TOO HOT TO HANDLE
Metal Hammer Magazine Date Unknown
Written By Valerie Potter
“A mysterious album this- loads of credits in the sleeve to the likes of Kevin Du Brow (ex-Quiet Riot) and Pat Torpey (Mr Big), but no indication of which tracks feature their contribution. According to the album’s producer (whom you intrepid reporter tracked down in Los Angeles), this fudging of issues is quite deliberate, although what purpose it serves apart from making life more complicated for a poor music journalist trying to earn an honest crust is not entirely clear to me.
The bottom line appears to be that this album is the brainchild of fraternal guitarists Robert and Ritchie Steffan, Robert’s main claim to fame being that he took over from Randy Rhodes in Quiet Riot when the band was still called DuBrown. The band’s pals gave them varying degrees of assistance, most notably Brent Young (Queensryche’s original vocalist) who sings on all tracks on the A side, except “Down Town,” and Barry Da Silva (singer in Robert Steffan’s band Satyr) who performs the same service on the B Side.
The net result is pretty standard U.S. rock radio fodder- songs shot through with scorching guitar riffs, inspired by naughty but nice girls in red leather dresses. The song “Too Hot To Handle,” reminds me irresistibly of old UFO material and not merely because of it’s title’ the distinctive vocal harmonies and unforgettable chorus definitely make this one of the outstanding tracks on the record.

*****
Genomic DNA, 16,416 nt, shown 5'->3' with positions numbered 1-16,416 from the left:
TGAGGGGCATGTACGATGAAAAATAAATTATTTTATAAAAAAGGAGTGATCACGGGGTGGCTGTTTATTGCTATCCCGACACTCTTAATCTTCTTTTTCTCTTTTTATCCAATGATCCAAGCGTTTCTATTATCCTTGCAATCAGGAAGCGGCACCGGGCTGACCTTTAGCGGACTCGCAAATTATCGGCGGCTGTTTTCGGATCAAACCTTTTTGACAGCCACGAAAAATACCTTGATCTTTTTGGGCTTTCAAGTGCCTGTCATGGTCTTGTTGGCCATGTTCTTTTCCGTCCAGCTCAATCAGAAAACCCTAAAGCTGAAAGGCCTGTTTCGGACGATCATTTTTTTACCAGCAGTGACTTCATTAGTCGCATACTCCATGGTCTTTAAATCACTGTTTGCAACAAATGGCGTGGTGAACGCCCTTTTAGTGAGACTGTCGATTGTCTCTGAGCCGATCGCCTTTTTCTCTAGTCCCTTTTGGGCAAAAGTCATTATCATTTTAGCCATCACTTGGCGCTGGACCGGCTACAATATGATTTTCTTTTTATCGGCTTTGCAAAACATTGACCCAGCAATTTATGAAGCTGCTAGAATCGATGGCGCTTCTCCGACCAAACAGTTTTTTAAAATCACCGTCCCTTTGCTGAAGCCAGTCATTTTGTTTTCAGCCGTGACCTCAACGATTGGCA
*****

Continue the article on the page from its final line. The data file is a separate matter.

As an album, it has some interesting moments, but not, I fell, interesting enough to warrant a four star rating.”
TOO HOT TO HANDLE
Kerrang! Magazine September 3 1988
Written By Dave Reynolds
“The trouble with reviewing from advance tapes is that you don’t often get the full scam on who is playing what on whatever song, especially, as is the case here, when you’re dealing with bands made up of studio or guest musicians.
Razor Baby are seemingly the (razored) baby of Ritchie and Bob Steffan, two Americans who think they’ve made the the ultimate mega-group album (probably). The duo have enlisted the help of a multitude of has beens and could’ve beens as guests which include the likes of Henry Small (ex-Prism and the Rock), Jonathan Valen (ex-Legs Diamond), Kevin DuBrow and Brent Young (allegedly Queensryche’s original vocalist).
To be honest, the first side is pretty dodgy. The opening cut, “Danger,” is like a very wimpy Dio, especially the vocals; “Rock This Place,” is like a third-rate Sammy Hagar song with a horn section (!); “Long Distance Lover,” sounds like a poor man’s Styx, and “Downtown,” appears to steal some well-used Montrose riffs, merging them with a fairly awful vocal delivery.
But then things take a turn for the better, and the rest of the LP is actually pretty neat. “Outta Hand Sister,” has those big, big drums and slightly better Dio-like sounds than “Danger”; “Move Me,” has it all- drums, sound and action. There’s sleazy lyrics here, me bubkos!! Possibly the album’s best track. But also in contention for that title are the title track (the Rods meet Loverboy), “Got Me Running” (Shout and Montrose comparisons abound), and the excellent closer “Low Down And Dirty,” that’s full of big drums, big guitars and laced with bits of Kiss, Bad Company and Sammy Hagar songs.
Yup, after a poor start Razor Baby really start to cut through the hard rock jungle, something that could put them in contention as a fairly serious proposition for quality sounds should the Steffans ever decide to make a follow up!”